William Petty (1623-1687), long recognised as a founding father of English political economy, was actively involved in the military-colonial administration of Ireland following its invasion by Oliver Cromwell, and to the end of his days continued to devise schemes for securing England’s continued domination of that country. It was in that context that he elaborated his economic ideas, which consequently reflect the world of military-bureaucratic officialdom, neo-feudalism and colonialism he served.
This book shows that much of the theory and methodology in use within the economics discipline of today has its roots in the writings of Petty and his contemporaries, rather than in the supposedly universalistic and enlightened ideals of Adam Smith a century later. Many of the fundamental ideas of today’s development economics, for example, are shown to have been deployed by Petty explicitly for the purpose of furthering England’s colonialist objectives, while his pioneering writings on fiscal issues and national accounting theory were equally explicitly directed towards the raising of funds for England’s predatory colonial and commercial wars.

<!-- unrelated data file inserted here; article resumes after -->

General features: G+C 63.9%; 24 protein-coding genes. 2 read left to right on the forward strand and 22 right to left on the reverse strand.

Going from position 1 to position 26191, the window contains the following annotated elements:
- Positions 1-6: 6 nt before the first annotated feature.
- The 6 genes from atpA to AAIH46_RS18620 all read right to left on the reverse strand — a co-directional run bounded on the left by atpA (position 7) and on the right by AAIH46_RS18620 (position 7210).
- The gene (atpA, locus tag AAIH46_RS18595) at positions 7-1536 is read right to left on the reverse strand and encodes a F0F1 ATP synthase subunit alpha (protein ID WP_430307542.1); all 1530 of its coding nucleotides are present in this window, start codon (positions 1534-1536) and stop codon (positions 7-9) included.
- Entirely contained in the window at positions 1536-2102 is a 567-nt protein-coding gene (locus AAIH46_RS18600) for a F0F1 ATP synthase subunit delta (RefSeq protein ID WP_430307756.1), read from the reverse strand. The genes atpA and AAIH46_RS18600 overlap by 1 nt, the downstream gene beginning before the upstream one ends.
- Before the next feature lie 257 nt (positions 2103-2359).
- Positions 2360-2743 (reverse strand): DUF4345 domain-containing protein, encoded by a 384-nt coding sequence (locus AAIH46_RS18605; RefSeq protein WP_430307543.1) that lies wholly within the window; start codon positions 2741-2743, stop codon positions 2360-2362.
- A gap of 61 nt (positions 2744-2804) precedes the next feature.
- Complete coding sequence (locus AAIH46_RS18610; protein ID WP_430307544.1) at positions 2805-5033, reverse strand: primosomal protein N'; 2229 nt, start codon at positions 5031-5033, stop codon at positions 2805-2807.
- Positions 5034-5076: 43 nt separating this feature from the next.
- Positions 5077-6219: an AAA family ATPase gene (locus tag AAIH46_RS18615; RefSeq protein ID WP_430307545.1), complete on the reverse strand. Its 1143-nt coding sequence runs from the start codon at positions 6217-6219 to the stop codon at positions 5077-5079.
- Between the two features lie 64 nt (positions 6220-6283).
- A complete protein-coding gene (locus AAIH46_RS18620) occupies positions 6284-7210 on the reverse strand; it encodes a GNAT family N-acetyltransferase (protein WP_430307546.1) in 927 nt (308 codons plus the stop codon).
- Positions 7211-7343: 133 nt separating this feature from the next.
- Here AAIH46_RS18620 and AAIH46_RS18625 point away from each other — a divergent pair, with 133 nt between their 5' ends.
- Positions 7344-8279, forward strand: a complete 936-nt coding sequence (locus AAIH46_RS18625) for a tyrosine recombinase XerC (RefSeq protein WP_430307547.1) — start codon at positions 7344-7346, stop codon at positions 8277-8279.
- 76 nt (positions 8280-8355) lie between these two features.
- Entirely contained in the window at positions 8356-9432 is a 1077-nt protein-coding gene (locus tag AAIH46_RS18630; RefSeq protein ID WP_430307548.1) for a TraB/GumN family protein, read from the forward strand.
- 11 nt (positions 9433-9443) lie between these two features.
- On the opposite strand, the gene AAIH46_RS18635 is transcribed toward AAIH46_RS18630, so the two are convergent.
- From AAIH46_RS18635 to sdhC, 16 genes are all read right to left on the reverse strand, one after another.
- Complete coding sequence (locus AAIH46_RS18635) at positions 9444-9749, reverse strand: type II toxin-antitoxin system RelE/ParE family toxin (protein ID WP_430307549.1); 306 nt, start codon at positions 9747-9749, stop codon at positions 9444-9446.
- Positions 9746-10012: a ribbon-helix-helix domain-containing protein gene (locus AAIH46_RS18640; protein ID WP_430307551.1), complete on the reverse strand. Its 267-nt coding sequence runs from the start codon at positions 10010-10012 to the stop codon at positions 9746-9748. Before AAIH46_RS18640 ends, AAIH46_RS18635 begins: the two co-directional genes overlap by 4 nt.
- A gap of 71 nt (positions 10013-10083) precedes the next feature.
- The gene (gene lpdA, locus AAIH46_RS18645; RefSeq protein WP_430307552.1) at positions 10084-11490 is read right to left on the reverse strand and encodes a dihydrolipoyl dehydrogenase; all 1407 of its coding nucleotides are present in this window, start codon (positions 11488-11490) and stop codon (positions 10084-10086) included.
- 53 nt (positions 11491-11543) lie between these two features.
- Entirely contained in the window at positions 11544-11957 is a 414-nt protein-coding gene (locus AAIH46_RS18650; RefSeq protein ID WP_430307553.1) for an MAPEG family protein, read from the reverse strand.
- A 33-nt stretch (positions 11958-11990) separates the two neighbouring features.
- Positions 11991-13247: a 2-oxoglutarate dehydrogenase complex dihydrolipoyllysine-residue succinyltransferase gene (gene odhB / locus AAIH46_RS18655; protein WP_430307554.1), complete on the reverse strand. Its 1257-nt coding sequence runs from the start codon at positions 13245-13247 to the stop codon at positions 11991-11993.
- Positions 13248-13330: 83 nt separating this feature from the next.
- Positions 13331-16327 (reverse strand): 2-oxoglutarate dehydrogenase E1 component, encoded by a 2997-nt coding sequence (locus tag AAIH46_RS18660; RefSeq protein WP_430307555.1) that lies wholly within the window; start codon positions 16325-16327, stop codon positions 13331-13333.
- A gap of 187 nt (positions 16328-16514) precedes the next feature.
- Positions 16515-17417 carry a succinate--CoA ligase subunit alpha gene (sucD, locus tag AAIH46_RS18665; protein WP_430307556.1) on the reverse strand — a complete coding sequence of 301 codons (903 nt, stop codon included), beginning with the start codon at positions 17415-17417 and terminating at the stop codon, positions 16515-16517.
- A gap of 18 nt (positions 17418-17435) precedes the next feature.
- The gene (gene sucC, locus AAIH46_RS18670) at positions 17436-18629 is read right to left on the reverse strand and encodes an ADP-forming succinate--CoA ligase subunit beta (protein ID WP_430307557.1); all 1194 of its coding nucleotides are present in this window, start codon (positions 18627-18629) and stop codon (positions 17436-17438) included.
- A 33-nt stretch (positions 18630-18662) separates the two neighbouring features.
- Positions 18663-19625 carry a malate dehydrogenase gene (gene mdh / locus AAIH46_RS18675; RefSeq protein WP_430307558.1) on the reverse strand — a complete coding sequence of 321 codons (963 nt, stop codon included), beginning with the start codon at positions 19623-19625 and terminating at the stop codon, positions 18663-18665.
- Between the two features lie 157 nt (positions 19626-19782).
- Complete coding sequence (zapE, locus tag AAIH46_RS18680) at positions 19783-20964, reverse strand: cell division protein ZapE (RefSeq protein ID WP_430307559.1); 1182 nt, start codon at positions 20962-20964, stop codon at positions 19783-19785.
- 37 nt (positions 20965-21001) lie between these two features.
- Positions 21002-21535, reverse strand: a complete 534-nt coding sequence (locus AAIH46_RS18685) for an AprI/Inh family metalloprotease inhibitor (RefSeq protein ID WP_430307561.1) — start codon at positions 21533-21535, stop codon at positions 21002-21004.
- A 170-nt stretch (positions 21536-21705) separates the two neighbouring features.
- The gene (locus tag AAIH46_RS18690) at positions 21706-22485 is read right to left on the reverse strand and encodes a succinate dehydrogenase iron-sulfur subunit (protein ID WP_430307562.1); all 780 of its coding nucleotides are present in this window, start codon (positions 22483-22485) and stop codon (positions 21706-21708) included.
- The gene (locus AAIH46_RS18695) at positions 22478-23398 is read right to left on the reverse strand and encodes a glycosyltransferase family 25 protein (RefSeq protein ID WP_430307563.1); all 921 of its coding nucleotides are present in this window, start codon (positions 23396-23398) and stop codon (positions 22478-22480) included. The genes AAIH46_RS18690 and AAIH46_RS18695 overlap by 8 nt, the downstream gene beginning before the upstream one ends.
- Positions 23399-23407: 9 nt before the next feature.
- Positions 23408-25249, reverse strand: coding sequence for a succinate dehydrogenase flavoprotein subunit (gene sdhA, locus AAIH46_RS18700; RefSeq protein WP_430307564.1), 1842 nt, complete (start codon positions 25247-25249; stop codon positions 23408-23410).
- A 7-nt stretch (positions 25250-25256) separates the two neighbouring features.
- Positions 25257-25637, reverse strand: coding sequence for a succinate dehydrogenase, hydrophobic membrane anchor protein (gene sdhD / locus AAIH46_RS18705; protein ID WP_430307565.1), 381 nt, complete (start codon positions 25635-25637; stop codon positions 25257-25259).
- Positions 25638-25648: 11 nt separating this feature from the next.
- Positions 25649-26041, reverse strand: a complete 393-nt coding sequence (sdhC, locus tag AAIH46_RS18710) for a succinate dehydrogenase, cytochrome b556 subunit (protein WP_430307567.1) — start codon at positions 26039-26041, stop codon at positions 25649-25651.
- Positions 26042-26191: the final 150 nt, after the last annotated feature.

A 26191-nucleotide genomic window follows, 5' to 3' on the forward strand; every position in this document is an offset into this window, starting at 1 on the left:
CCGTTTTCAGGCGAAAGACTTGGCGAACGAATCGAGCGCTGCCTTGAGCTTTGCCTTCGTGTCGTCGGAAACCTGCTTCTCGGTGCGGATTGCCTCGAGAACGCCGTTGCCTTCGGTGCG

This book argues that exploring the historical roots of economic ideas and methods in this way is an essential aspect of assessing their appropriateness and analytical power today, and that this is more relevant than ever. It will be of interest to advanced students and researchers in the history of economic thought, early modern economic history, development economics and economic geography.
Table of Contents
Preface, 1. William Petty: Biographical and Historical Background, 2. Petty and the Colonialist Roots of Development Economics, 3. Petty’s Economic Thought and the Fiscal-Military State, 4. The Spatial Economy from Petty to Krugman, 5. William Petty and colonialism: a selective review of some current debates, Postscript: William Petty and the colonialist roots of economics
Hugh Goodacre is currently a Senior Lecturer in Economics at the University of Westminster, and a Teaching Fellow at University College London. He was formerly a Senior Curator for Asia, Africa, Pacific Collections at the British Library, where he worked from 1972 to 1996, specialising in Arabic. His research project is to explore the influence of colonialist ideology on the economics discipline.